Diabetes Forecast

Using Your Powers

By Kelly Rawlings, Editorial Director ,

Superheroes typically have an origin story, a tale that explains their powers and their motives for fighting evil. Most people living with diabetes have an origin story, too. Instead of gamma rays or kryptonite, it tends to focus on diabetic ketoacidosis, out-of-this-world high blood glucose, or frequent trips to the restroom (and that's not to change into a spandex costume with handy crime-fighting gadgets, either). All of these may foreshadow a diagnosis of diabetes and a change to the world as we know it—KA-POW!

Diabetes brings with it the good, the bad, and the ugly. In the positive, uplifting category are all the amazing and courageous things that people do while living with diabetes and fighting to stop it. The 14 "people to know" that we profile this month provide just a few noteworthy examples. And then there are the forces of darkness—the early deaths, damaging complications, and multiplying costs. Cue the villain's monologue and maniacal laughter.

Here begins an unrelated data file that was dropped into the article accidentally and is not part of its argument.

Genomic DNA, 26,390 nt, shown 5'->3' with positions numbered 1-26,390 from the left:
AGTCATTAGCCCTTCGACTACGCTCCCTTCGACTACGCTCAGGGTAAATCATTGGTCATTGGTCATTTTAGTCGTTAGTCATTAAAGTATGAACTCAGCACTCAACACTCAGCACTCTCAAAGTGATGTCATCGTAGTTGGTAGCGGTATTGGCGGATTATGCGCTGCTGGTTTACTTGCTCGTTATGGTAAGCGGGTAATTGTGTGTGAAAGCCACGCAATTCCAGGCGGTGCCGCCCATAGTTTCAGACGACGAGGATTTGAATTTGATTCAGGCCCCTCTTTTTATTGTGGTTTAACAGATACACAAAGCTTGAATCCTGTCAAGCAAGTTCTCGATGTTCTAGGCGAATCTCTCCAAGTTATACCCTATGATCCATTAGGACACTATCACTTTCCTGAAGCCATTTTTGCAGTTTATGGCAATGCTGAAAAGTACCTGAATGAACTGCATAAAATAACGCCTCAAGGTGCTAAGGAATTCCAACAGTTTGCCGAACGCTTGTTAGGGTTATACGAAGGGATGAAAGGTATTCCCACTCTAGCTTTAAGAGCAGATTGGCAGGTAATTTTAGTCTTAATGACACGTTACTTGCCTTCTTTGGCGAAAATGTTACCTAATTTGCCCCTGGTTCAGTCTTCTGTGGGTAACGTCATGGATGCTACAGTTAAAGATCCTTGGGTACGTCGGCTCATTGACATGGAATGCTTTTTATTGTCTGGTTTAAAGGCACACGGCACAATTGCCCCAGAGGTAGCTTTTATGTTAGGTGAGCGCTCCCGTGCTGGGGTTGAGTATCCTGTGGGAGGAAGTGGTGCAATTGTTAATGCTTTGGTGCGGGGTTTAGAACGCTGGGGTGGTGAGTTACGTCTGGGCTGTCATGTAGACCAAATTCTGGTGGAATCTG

Whether your diabetes story is ordinary or extraordinary, it's a tale that needs to be told. Your experience helps create awareness of the issues surrounding diabetes and all the people it impacts. And with that awareness, we move closer to the American Diabetes Association's vision of a life free of diabetes and all its burdens.

A vision is all about picturing a better future. And to do that, we need a picture from you. In anticipation of American Diabetes Month in November, the Association is launching A Day in the Life of Diabetes, a call for photos that represent what it means to be affected by this disease. Starting October 1, visit the Association's Facebook page and upload an image that's meaningful to you. Come as you are—capes, masks, and Batmobiles are not required.

The world is waiting. People need more heroes, both the everyday and the super variety. Thanks for swooping in to make a difference.


Kelly Rawlings, PWD* type 1
*Person with diabetes

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